Boston will look back on not grabbing rebounds — Cleveland grabbed the offensive rebound on 36.6 percent of their missed shots, a very high percentage — and the fact the Celtics missed nine free throws and think things could have been different.

Boston is going home, where they are 10-0 these playoffs and for some reason inexplicable even to Brad Stevens, they play much better. The Celtics have a great defense, smart players, and a real chance.

The Cleveland Cavaliers have LeBron James. That may be enough.

“We have one more game to be able to compete for a championship, what more can you ask for?” LeBron said.

Kevin Love being evaluated for concussion, out for second half

Getty Images
1 Comment

It happened just five minutes into the game — Cleveland’s Kevin Love and Boston’s Jayson Tatum banged heads.

Love was in the midpost and part of his job was to set a screen for George Hill, who was racing out to the arc. In doing so, Love and Tatum banged heads and it wasn’t pretty.

Love spent a few minutes on the ground, went straight to the locker room, and has not returned to the game.

Tatum did not leave the game.

There still is no official word on if Love has a concussion. If he does, he will go into the league’s mandated concussion protocol — which means to be cleared he has to be symptom free through a series of physical tests — and it would be a challenge for him to be back for a Game 7, if there is one.

And their likely will be one. After struggling in the rest of the first quarter without Love, the Cavaliers have gotten solid performances out of Hill, Jeff Green, and of course, LeBron James has been brilliant. The Cavaliers have a comfortable 15-point lead late in the third quarter.

NBA Finals schedule drops, Game 1 Thursday, May 31

Getty Images
1 Comment

We don’t know where the NBA Finals will be played, but we know when.

Next Thursday the eyes of the NBA world could be focused on Oakland or Houston, and the following Wednesday that may shift to Boston or Cleveland. All four of those teams still have a chance to make the NBA Finals.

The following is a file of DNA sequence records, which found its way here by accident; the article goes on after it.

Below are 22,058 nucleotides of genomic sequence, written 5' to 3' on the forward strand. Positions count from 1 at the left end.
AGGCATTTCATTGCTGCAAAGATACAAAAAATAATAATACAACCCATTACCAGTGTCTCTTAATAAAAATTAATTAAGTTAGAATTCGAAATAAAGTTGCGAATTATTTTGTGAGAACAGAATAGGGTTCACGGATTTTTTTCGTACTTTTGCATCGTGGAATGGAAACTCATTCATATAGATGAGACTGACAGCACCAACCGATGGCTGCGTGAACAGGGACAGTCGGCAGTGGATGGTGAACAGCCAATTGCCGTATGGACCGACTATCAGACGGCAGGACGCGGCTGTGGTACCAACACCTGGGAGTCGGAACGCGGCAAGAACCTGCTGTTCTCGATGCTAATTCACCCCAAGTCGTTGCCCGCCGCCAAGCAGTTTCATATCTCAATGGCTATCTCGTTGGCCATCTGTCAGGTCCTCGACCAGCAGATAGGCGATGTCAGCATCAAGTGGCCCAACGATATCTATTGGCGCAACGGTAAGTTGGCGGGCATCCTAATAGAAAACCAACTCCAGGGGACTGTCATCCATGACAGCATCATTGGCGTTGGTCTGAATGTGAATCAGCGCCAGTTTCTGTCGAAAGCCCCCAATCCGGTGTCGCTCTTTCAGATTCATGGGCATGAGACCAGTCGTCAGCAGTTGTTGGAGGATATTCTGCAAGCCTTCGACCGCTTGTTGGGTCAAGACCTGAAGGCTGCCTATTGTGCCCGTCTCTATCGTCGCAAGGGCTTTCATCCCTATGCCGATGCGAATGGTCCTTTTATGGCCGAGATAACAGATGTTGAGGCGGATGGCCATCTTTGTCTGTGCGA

What we know is the dates for the games. Here is the schedule:

Game 1, Thursday, May 31, at 9 p.m. ET: Boston Celtics/Cleveland Cavaliers at Houston Rockets/Golden State Warriors

Game 2, Sunday, June 3, at 8 p.m. ET: Boston Celtics/Cleveland Cavaliers at Houston Rockets/Golden State Warriors

Game 3, Wednesday, June 6, at 9 p.m. ET: Houston Rockets/Golden State Warriors at Boston Celtics/Cleveland Cavaliers

Game 4, Friday, June 8, at 9 p.m. ET: Houston Rockets/Golden State Warriors at Boston Celtics/Cleveland Cavaliers

Game 5, Monday, June 11, at 9 p.m. ET: Boston Celtics/Cleveland Cavaliers at Houston Rockets/Golden State Warriors

Game 6, Thursday, June 14, at 9 p.m. ET: Houston Rockets/Golden State Warriors at Boston Celtics/Cleveland Cavaliers

Game 7, Sunday, June 17, at 8 p.m. ET: Boston Celtics/Cleveland Cavaliers at Houston Rockets/Golden State Warriors

Games 5, 6, and 7 are if necessary. All games will be broadcast on ABC.

There were no surprises here. The date of the start of the NBA Finals has been set since before the season started (it always is, to help broadcast partners and international media plan). The game pattern follows the same as last year, when the NBA changed it to make sure there was at least one day off in addition to travel days when the venue switches cities.